To blame such results on bad leaders or imperfections of ideology is to miss seeing the forest for the trees. Politics, whether conducted by outright violence or by symbolic forms of civil war such as elections, lobbying and propaganda, is a contest of coercion and manipulation – the most coercive/manipulative people naturally rise to the top.
As for ideological errors: ALL new creations contain errors. With inventions, works of art and other personal endeavors, there is constructive feedback – flaws are identified and eliminated as development proceeds. With movements, in contrast, errors snowball – authoritarian ideas drive out peaceful ideas – ideology is “reinterpreted” to justify exploitation and regimentation.
Short-range campaigns for repeal of specific laws are less apt to run amok, but even these are doubtful worth. Prohibition of alcohol was repealed only after it became unenforceable. Repeal merely replaced, in part, home-brewing and free enterprise (moonshining) with heavy taxes and regulations. But, assuming that repeal was nevertheless desirable, a crusade is unnecessary. So long as a law is enforceable, repeal is unlikely; when it becomes unenforceable, the bludge themselves will end it – e.g., the draft. The best way to reduce coercion is to develop techniques which render it “unprofitable.”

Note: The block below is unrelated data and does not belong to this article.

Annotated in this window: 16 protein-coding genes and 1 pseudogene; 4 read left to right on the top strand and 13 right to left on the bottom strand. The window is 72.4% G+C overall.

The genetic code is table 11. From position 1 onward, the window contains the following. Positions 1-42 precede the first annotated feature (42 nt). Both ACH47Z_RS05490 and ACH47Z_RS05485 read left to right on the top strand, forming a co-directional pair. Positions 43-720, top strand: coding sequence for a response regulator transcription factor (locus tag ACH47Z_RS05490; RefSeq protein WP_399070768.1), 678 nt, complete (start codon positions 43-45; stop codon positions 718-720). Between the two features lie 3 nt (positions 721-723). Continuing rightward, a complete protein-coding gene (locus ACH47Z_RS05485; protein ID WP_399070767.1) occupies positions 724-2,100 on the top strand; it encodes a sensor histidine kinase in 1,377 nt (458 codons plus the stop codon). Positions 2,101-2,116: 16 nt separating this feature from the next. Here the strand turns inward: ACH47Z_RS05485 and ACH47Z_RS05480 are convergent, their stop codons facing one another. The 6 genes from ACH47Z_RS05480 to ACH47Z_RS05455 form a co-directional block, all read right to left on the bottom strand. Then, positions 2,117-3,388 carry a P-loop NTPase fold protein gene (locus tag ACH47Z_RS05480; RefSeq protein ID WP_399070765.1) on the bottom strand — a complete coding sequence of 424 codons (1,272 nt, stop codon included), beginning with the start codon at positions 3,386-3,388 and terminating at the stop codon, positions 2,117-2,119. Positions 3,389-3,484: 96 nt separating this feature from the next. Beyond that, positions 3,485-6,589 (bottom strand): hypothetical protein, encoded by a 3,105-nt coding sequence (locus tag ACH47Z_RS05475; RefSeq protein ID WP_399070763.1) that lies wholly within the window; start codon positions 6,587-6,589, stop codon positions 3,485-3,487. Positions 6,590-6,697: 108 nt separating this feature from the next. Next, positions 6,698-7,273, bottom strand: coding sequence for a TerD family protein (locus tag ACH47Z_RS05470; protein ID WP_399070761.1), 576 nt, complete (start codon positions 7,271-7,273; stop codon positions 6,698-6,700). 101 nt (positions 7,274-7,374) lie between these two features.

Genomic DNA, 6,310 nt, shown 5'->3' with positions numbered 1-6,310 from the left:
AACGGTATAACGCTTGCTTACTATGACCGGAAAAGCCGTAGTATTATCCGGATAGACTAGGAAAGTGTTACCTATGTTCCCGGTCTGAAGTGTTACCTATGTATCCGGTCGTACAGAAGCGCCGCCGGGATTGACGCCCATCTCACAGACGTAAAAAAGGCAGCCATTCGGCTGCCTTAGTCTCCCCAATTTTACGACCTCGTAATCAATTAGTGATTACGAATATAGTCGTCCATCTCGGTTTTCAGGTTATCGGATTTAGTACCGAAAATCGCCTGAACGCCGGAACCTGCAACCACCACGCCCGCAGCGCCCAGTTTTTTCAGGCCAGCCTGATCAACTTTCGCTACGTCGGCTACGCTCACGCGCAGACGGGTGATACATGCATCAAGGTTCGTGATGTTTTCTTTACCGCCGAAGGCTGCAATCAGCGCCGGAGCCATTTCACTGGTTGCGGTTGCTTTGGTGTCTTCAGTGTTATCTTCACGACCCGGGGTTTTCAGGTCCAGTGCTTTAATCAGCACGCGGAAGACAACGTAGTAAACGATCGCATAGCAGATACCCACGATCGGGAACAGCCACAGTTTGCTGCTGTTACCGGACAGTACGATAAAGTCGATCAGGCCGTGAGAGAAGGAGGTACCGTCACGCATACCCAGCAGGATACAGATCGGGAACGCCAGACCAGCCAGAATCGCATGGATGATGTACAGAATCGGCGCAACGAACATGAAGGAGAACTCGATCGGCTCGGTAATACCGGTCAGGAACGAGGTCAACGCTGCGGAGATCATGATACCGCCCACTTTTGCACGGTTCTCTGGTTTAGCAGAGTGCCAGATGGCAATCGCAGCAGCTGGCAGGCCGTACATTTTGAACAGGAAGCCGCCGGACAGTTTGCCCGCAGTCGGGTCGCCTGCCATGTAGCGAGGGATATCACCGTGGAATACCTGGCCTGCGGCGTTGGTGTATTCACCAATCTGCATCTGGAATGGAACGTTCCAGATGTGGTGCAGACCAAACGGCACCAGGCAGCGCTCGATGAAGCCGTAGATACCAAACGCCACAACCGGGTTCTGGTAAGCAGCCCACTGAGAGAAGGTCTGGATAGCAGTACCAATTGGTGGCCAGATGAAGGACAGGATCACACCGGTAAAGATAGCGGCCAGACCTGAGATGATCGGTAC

Movementism cashes in on guilt – unearned as well as earned. Anyone who contributes to murder and slavery by paying taxes has reason to feel uneasy. The cure is not writing angry letters or joining a demonstration but discovering ways to avoid or reduce taxes. To the degree that one steps out of the oppressive society, does er own things and doesn’t harm others, e has no grounds for guilt. In view of movementism’s records, it is the manipulators who head most political organizations who have the most reason to search their souls.
This is not condemnation of everyone involved with movements. Many show integrity and courage that is commendable. But their energies are misspent. Nor is this a rejection of theory or education. It is a rejection of “theory” which doesn’t relate to practice (which is mysticism) and “education” which doesn’t teach useful arts (which is preaching).
The question to ask about any endeavor is: Does it fill real needs of flesh-and-blood people as individuals? Or is it aimed at unreal groups – “society,” “humanity,” “nation,” or “race”? Someone who solicits donations to “fight” cancer, “fight” pollution, or “fight” taxes turns me off. Someone able to tell me how I can better prevent cancer, clean up my environment, or reduce my taxes gets my attention.
PROBABALY NOT WORTHWHILE